WASHINGTON, DC--(Marketwire - Jul 26, 2012) - To be successful, corporate sustainability leaders avoid the jargon of sustainability when selling it inside their companies. Rather, the path to success is developed by understanding business objectives and using broad interpersonal skills to communicate social and environmental issues in the language business leaders will understand, according to a new report that surveyed more than 30 sustainability leaders representing both publicly and privately held companies.
"Trying to get people to think about sustainability, understand it, and then align our business strategy takes a lot of dialogue, discussion, and influencing skills," said John Gardner, Chief Sustainability Officer at Novelis. "You can be very bright and smart on sustainability and the science, but if you can't convince people why it makes good business sense, your initiative will go nowhere."
The study -- conducted through a partnership between VOX Global, a Washington-based firm specializing in corporate sustainability consulting; Weinreb Group Sustainability Recruiting; and the Net Impact Chapter at the University of California, Berkeley -- sheds new light on the skills, drivers, and internal collaboration strategies necessary for sustainability executives to find success.
Thirty-two corporate sustainability leaders -- primarily from Fortune 100 companies -- participated in the online survey and included in-depth phone interviews with sustainability officers and senior executives at McDonald's, Novelis, AT&T, DuPont, EMC, Hilton Worldwide and Nixon Peabody LLP.
"A significant part of my role is translating those social and environmental issues that intersect with our business in ways senior management can understand," said Kathrin Winkler, Chief Sustainability Officer at EMC. "Showing how they can either provide a competitive edge or respond to a customer demand is critical for success."
Charged with integrating a relatively new and evolving function within their company and generally operating with fewer resources than traditional business units, sustainability leaders say they primarily rely on interpersonal skills, rather than subject matter expertise. The study found that prior to taking their job, nearly three quarters of respondents thought subject matter expertise was the most important factor to be successful. But after being on the job, 100% of respondents stated interpersonal skills were the most important factor.
"This study crystallized the fact that sustainability leaders are multi-lingual. Instead of selling sustainability inside their companies one hundred different times, they sell it one hundred different ways," explained Tony Calandro, Senior Vice President & Partner at VOX Global. "The secret sauce of success is balancing subject matter expertise with strong interpersonal skills -- leadership traits that are not easily developed."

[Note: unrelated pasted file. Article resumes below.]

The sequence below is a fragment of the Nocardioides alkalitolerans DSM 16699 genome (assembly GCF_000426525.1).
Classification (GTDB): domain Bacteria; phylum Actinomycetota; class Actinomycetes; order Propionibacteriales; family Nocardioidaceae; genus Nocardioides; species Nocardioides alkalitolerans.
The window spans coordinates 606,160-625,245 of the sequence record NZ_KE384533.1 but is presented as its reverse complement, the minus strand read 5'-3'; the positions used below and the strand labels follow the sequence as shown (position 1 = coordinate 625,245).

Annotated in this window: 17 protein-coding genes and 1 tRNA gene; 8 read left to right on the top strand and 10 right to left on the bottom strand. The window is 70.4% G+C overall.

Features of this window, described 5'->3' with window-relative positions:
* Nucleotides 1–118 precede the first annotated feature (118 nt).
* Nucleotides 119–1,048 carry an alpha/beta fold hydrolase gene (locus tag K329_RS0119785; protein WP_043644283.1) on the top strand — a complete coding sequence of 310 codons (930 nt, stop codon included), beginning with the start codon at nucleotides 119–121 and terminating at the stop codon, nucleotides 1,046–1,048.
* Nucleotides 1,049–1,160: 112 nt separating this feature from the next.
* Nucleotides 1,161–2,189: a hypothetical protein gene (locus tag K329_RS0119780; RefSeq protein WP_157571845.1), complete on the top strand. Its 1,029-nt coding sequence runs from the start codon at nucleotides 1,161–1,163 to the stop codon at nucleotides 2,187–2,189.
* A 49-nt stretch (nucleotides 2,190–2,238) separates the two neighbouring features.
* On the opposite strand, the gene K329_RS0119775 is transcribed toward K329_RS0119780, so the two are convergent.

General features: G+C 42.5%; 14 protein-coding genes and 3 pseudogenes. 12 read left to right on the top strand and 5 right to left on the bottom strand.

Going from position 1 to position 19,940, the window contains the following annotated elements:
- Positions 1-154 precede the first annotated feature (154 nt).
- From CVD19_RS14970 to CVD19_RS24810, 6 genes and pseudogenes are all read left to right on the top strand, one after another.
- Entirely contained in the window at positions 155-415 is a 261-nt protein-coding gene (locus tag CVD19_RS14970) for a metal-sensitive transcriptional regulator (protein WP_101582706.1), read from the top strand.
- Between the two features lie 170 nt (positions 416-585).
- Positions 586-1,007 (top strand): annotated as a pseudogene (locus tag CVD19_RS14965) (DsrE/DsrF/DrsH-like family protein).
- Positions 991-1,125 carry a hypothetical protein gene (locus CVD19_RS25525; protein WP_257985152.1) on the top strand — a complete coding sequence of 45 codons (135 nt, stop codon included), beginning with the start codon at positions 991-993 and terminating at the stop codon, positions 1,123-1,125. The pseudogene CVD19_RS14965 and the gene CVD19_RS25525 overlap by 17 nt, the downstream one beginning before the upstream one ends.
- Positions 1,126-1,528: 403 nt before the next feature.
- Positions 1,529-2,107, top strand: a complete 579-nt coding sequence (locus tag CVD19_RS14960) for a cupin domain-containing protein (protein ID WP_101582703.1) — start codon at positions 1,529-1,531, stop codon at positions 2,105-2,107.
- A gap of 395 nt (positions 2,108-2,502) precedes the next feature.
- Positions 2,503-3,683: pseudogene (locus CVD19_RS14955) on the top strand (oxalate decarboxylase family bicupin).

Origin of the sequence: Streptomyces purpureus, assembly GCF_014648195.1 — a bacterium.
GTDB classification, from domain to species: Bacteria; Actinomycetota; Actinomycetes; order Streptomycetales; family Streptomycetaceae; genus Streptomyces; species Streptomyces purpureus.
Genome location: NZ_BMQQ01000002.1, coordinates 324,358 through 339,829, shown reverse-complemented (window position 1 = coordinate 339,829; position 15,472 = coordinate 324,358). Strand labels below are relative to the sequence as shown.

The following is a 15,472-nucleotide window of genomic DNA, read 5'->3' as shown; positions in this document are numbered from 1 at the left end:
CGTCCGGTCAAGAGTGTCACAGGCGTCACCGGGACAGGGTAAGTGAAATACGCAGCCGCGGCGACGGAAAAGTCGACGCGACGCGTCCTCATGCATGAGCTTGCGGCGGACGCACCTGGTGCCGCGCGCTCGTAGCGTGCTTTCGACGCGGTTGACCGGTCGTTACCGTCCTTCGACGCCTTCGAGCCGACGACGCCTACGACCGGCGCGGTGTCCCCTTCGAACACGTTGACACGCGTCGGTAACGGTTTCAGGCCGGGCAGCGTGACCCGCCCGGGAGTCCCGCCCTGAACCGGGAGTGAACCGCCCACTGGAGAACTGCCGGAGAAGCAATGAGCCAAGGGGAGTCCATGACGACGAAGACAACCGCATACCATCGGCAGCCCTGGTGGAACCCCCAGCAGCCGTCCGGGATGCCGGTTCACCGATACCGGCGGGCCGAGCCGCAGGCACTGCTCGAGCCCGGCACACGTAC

More important than senior executive buy-in, 81 percent of respondents stated that they rely instead on collaborating with colleagues and co-workers at all levels of the company in order to integrate sustainability throughout their organizations. This finding is even more significant given the fact that they have little to no management authority over these colleagues inside their companies.
Carolyn Kaplan, Counsel and Chief Sustainability Officer at Nixon Peabody LLP, stated, "On any given day, I might be demonstrating to a partner the link between a strong internal sustainability program and a client's core business, working with an office manager to implement a new sustainability procedure, or helping a secretary take advantage of energy savings opportunities."
Counter to conventional wisdom, the survey also found that traditional business drivers like customer pressures and competitors were significantly more influential in compelling change inside companies than external factors driven by NGO pressures, regulatory policies and sustainability rankings.
"The report shows that interpersonal skills trump all and I have definitely seen that come through for my placements," said Ellen Weinreb, Managing Director of Weinreb Group Sustainability Recruiting. "While these skills are innate, the ability to hone and accelerate them while on the job is critical to their success."
Read the Executive Summary and Full Report of the survey at http://voxglobal.com/2012-sustainability-survey/.
ABOUT VOX GLOBAL
VOX Global is a strategic communications and public affairs firm with significant experience navigating the intersection of business, media and society. Our Sustainability Practice Group helps position sustainability leaders and their companies for long-term success by providing services that help them achieve both a reputational and financial return on investment.
VOX Global is currently working with the Center for Sustainability at Saint Louis University to develop a unique executive training program that focuses on honing and sharpening the interpersonal skills needed for sustainability leaders to be successful.
ABOUT WEINREB GROUP SUSTAINABILITY RECRUITING
Weinreb Group Sustainability Recruiting is a niche executive search firm, specializing in corporate social responsibility and sustainability. Clients include Wal-Mart, Patagonia, Sears, Nestle Waters and Levi Strauss & Co. Weinreb Group publishes reports regularly about the CSR profession including, CSO Back Story, How Chief Sustainability Officers Reached the C-Suite.
ABOUT NET IMPACT, BERKELEY
Net Impact, Berkeley, an undergraduate chapter sponsored by the Haas School of Business, provides consulting services to organizations in order to gain real world experience as a complement to their education.